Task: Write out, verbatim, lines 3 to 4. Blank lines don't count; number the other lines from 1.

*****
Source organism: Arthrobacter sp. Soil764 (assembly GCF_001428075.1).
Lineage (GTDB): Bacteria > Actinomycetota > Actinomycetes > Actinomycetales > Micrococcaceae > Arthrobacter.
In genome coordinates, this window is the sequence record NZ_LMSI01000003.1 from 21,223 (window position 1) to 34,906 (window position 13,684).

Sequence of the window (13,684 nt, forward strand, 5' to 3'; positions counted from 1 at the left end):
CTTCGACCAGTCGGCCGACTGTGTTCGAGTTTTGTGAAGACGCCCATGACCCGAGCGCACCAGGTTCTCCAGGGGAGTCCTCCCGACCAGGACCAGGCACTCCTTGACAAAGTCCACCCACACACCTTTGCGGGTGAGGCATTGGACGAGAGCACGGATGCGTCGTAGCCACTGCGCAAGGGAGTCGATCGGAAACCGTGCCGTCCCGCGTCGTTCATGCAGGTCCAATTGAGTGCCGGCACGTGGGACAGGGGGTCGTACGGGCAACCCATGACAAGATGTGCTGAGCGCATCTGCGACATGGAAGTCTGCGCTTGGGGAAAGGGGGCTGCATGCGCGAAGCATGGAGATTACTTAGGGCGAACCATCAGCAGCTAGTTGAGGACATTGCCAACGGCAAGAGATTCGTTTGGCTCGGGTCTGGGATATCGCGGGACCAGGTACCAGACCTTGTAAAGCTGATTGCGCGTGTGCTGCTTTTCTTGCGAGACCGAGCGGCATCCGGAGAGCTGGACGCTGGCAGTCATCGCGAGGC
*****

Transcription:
In genome coordinates, this window is the sequence record NZ_LMSI01000003.1 from 21,223 (window position 1) to 34,906 (window position 13,684).

Sequence of the window (13,684 nt, forward strand, 5' to 3'; positions counted from 1 at the left end):